The multi-mode acoustic gravitational wave experiment: MAGE

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The Multi-mode Acoustic Gravitational wave Experiment (MAGE) is a high frequency gravitational wave detection experiment. In its first stage, the experiment features two near-identical quartz bulk acoustic wave resonators that act as strain antennas with spectral sensitivity as low as 6.6 × 10−21 [strain]/ Hz in multiple narrow bands across MHz frequencies. MAGE is the successor to the initial path-finding experiments; GEN 1 and GEN 2. These precursor runs demonstrated the successful use of the technology, employing a single quartz gravitational wave detector that found significantly strong and rare transient features. As the next step to this initial experiment, MAGE will employ further systematic rejection strategies by adding an additional quartz detector such that localised strains incident on just a single detector can be identified. The primary goals of MAGE will be to target signatures arising from objects and/or particles beyond that of the standard model, as well as identifying the source of the rare events seen in the predecessor experiment. The experimental set-up, current status and future directions for MAGE are discussed. Calibration procedures of the detector and signal amplification chain are presented. The sensitivity of MAGE to gravitational waves is estimated from knowledge of the quartz resonators. Finally, MAGE is assembled and tested in order to determine the thermal state of its new components.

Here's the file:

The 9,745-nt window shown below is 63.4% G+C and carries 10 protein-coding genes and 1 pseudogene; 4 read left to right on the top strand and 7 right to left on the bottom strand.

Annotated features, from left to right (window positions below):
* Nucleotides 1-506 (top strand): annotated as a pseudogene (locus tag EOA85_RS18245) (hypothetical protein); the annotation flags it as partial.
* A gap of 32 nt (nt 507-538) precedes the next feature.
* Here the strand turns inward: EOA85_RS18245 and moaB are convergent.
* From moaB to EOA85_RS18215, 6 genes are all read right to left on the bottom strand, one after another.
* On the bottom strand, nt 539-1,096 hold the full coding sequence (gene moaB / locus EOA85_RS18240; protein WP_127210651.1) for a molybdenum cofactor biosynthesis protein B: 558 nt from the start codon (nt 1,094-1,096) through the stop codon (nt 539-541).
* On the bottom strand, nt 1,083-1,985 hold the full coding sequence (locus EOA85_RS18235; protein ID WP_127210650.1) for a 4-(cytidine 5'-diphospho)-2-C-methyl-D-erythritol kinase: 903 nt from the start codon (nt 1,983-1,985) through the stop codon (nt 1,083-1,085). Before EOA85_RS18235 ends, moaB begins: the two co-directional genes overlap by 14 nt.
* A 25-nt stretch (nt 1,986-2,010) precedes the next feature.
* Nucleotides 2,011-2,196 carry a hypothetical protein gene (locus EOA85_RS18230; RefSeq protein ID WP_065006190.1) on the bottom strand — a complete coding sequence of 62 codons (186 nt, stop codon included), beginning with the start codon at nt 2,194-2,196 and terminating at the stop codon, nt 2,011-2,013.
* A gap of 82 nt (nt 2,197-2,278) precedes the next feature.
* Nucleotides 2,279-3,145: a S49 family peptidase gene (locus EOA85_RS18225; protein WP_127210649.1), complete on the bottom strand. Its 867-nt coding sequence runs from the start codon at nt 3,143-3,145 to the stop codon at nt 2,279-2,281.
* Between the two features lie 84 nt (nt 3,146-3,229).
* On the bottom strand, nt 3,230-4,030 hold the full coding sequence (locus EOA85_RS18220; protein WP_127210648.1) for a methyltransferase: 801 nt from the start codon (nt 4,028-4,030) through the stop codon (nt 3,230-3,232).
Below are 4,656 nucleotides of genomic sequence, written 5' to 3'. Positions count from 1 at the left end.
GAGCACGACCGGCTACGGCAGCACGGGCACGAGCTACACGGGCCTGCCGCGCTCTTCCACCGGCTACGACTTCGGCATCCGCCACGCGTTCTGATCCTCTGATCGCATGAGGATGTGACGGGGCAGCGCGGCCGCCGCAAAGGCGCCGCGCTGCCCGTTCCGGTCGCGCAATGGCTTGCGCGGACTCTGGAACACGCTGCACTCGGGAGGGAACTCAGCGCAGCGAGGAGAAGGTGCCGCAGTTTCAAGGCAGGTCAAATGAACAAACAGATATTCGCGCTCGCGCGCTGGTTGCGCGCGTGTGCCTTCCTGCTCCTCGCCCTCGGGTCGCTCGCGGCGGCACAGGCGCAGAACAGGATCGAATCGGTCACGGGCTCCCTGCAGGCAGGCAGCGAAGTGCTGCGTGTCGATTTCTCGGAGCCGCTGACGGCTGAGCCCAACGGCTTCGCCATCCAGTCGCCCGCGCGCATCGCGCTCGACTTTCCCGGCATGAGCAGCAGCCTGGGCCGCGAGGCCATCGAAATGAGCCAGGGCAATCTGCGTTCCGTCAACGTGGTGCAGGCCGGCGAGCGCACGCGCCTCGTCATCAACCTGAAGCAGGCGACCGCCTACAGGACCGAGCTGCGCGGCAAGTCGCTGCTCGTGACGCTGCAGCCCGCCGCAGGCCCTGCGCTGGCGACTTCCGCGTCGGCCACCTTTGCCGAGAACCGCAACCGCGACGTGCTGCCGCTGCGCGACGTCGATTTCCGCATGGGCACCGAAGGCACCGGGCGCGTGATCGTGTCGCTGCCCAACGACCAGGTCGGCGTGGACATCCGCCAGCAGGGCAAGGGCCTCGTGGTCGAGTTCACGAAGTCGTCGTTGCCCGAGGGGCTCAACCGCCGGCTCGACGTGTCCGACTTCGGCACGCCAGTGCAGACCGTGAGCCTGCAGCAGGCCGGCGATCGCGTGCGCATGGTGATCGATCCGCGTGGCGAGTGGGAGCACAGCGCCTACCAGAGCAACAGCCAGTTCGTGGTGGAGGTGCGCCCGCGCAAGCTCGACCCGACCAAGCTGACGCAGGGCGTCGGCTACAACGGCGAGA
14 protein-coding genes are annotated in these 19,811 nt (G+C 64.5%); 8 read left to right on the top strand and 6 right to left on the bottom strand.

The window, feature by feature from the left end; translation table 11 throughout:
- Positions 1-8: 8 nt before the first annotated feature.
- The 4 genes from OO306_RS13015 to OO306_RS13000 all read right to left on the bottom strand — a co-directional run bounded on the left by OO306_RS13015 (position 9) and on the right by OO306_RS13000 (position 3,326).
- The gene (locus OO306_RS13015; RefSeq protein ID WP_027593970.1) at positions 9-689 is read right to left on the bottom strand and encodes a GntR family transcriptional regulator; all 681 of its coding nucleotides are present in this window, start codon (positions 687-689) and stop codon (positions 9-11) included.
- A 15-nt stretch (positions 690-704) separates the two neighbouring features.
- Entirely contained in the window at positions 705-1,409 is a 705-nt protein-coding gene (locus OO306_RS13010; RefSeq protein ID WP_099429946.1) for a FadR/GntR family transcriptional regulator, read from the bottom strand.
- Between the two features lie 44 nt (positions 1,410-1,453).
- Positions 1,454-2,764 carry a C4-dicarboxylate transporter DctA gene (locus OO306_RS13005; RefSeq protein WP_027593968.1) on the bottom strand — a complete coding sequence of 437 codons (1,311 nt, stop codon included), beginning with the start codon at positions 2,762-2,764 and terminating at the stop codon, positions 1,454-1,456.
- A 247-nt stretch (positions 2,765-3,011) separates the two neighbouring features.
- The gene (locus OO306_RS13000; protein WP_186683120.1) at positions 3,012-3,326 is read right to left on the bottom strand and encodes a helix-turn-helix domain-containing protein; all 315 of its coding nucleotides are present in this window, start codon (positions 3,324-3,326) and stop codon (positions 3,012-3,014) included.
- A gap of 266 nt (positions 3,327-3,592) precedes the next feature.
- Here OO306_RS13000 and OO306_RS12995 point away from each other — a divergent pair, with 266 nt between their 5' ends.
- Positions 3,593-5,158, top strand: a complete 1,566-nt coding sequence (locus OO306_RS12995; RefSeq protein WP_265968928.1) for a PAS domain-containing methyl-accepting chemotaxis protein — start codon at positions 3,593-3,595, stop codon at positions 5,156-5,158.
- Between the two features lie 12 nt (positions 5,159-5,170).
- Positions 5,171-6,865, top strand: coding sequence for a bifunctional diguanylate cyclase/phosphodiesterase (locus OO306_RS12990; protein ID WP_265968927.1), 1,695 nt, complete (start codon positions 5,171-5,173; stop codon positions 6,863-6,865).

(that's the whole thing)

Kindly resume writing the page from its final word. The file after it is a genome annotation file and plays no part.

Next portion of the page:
Original languageEnglish
Article number10638
JournalScientific Reports
Issue number1
Publication statusPublished - Dec 2023


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